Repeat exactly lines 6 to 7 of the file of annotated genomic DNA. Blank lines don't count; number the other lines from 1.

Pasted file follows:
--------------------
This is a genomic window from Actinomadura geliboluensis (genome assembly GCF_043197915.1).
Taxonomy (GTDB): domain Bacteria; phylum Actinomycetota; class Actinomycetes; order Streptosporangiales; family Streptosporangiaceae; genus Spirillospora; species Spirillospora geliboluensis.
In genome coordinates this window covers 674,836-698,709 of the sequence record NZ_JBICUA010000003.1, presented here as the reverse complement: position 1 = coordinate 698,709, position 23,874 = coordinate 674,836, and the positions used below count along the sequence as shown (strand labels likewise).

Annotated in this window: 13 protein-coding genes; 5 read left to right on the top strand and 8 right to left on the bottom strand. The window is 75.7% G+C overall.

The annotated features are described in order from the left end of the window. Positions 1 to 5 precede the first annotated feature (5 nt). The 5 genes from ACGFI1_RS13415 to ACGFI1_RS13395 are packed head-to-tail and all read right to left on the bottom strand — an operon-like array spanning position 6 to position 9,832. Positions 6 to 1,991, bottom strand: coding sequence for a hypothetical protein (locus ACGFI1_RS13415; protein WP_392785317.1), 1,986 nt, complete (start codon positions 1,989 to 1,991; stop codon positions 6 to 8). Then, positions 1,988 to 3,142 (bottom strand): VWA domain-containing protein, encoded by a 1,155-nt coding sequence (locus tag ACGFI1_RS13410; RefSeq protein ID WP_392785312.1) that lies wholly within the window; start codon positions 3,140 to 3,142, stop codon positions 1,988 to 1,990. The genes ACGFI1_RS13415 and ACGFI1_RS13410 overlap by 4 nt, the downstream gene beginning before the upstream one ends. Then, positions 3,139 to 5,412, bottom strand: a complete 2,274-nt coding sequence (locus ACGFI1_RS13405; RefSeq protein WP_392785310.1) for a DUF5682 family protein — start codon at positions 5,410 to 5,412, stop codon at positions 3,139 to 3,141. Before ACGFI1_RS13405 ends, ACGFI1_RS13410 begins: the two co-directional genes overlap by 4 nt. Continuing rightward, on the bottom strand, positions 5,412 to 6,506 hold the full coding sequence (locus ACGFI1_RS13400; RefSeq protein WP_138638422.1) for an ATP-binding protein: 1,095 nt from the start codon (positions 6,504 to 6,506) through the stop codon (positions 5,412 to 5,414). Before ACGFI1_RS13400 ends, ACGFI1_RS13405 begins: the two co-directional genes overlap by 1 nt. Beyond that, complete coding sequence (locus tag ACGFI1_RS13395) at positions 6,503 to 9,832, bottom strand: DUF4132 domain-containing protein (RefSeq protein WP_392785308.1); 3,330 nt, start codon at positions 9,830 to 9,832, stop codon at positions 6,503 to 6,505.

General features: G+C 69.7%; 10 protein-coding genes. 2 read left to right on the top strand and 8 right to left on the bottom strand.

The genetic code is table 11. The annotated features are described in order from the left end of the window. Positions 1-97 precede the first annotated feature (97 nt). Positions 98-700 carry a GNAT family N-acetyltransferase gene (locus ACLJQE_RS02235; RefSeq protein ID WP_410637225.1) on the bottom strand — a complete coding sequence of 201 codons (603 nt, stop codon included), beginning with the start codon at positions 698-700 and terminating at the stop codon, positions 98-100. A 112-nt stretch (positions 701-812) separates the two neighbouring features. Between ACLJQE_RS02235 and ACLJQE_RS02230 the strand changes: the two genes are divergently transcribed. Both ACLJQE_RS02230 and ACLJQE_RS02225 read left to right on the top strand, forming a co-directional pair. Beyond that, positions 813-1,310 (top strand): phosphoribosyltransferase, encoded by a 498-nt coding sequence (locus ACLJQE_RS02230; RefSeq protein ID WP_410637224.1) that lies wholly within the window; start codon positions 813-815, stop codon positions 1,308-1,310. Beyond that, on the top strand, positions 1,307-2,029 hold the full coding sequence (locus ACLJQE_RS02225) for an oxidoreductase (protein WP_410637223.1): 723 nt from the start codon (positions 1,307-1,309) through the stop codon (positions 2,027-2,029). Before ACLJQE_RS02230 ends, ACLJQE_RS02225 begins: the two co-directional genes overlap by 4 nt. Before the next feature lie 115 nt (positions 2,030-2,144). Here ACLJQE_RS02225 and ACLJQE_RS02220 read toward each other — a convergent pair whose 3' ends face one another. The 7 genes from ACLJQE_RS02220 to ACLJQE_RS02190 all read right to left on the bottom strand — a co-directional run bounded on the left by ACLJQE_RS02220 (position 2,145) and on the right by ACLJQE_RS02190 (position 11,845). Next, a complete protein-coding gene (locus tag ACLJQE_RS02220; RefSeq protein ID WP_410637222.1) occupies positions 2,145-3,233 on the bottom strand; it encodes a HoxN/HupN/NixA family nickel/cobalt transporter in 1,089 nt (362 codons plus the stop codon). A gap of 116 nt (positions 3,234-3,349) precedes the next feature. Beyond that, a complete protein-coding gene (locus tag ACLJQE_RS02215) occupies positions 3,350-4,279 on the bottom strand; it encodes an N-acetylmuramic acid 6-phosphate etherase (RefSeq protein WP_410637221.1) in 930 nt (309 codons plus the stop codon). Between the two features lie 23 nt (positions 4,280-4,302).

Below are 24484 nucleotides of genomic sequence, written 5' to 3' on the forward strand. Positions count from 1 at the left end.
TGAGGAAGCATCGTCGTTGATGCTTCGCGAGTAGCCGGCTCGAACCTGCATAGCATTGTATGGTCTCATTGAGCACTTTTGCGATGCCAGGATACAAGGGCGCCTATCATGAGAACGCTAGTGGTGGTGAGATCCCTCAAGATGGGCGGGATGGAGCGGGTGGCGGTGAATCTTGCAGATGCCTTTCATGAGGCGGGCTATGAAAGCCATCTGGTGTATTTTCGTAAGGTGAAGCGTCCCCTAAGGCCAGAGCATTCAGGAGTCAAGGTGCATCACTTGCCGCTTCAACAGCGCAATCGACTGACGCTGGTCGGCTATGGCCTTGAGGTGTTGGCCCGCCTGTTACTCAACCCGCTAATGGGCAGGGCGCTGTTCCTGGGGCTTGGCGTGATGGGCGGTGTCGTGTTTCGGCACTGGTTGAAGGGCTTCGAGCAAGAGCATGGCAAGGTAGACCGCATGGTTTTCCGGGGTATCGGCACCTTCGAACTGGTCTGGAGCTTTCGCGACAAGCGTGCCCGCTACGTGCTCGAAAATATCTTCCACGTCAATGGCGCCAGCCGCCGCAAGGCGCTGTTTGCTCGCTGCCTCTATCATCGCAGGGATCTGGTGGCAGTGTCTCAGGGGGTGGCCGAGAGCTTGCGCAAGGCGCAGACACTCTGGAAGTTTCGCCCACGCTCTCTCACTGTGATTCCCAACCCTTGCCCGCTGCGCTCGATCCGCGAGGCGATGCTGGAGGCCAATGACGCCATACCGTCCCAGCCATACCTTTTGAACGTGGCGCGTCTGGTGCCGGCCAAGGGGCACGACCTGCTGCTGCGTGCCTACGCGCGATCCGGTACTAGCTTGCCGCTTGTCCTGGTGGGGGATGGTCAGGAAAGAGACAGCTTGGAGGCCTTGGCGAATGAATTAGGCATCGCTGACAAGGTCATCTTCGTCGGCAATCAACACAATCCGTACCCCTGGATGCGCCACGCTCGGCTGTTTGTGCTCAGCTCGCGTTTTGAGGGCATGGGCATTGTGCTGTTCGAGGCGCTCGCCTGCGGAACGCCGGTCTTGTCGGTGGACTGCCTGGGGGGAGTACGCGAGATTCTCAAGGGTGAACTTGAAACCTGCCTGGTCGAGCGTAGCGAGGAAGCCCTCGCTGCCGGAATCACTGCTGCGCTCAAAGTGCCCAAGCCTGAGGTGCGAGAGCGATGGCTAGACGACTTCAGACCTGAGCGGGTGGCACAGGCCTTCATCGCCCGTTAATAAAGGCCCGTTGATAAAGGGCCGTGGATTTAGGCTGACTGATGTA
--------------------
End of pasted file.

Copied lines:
General features: G+C 69.7%; 10 protein-coding genes. 2 read left to right on the top strand and 8 right to left on the bottom strand.

The genetic code is table 11. The annotated features are described in order from the left end of the window. Positions 1-97 precede the first annotated feature (97 nt). Positions 98-700 carry a GNAT family N-acetyltransferase gene (locus ACLJQE_RS02235; RefSeq protein ID WP_410637225.1) on the bottom strand — a complete coding sequence of 201 codons (603 nt, stop codon included), beginning with the start codon at positions 698-700 and terminating at the stop codon, positions 98-100. A 112-nt stretch (positions 701-812) separates the two neighbouring features. Between ACLJQE_RS02235 and ACLJQE_RS02230 the strand changes: the two genes are divergently transcribed. Both ACLJQE_RS02230 and ACLJQE_RS02225 read left to right on the top strand, forming a co-directional pair. Beyond that, positions 813-1,310 (top strand): phosphoribosyltransferase, encoded by a 498-nt coding sequence (locus ACLJQE_RS02230; RefSeq protein ID WP_410637224.1) that lies wholly within the window; start codon positions 813-815, stop codon positions 1,308-1,310. Beyond that, on the top strand, positions 1,307-2,029 hold the full coding sequence (locus ACLJQE_RS02225) for an oxidoreductase (protein WP_410637223.1): 723 nt from the start codon (positions 1,307-1,309) through the stop codon (positions 2,027-2,029). Before ACLJQE_RS02230 ends, ACLJQE_RS02225 begins: the two co-directional genes overlap by 4 nt. Before the next feature lie 115 nt (positions 2,030-2,144). Here ACLJQE_RS02225 and ACLJQE_RS02220 read toward each other — a convergent pair whose 3' ends face one another. The 7 genes from ACLJQE_RS02220 to ACLJQE_RS02190 all read right to left on the bottom strand — a co-directional run bounded on the left by ACLJQE_RS02220 (position 2,145) and on the right by ACLJQE_RS02190 (position 11,845). Next, a complete protein-coding gene (locus tag ACLJQE_RS02220; RefSeq protein ID WP_410637222.1) occupies positions 2,145-3,233 on the bottom strand; it encodes a HoxN/HupN/NixA family nickel/cobalt transporter in 1,089 nt (362 codons plus the stop codon). A gap of 116 nt (positions 3,234-3,349) precedes the next feature. Beyond that, a complete protein-coding gene (locus tag ACLJQE_RS02215) occupies positions 3,350-4,279 on the bottom strand; it encodes an N-acetylmuramic acid 6-phosphate etherase (RefSeq protein WP_410637221.1) in 930 nt (309 codons plus the stop codon). Between the two features lie 23 nt (positions 4,280-4,302).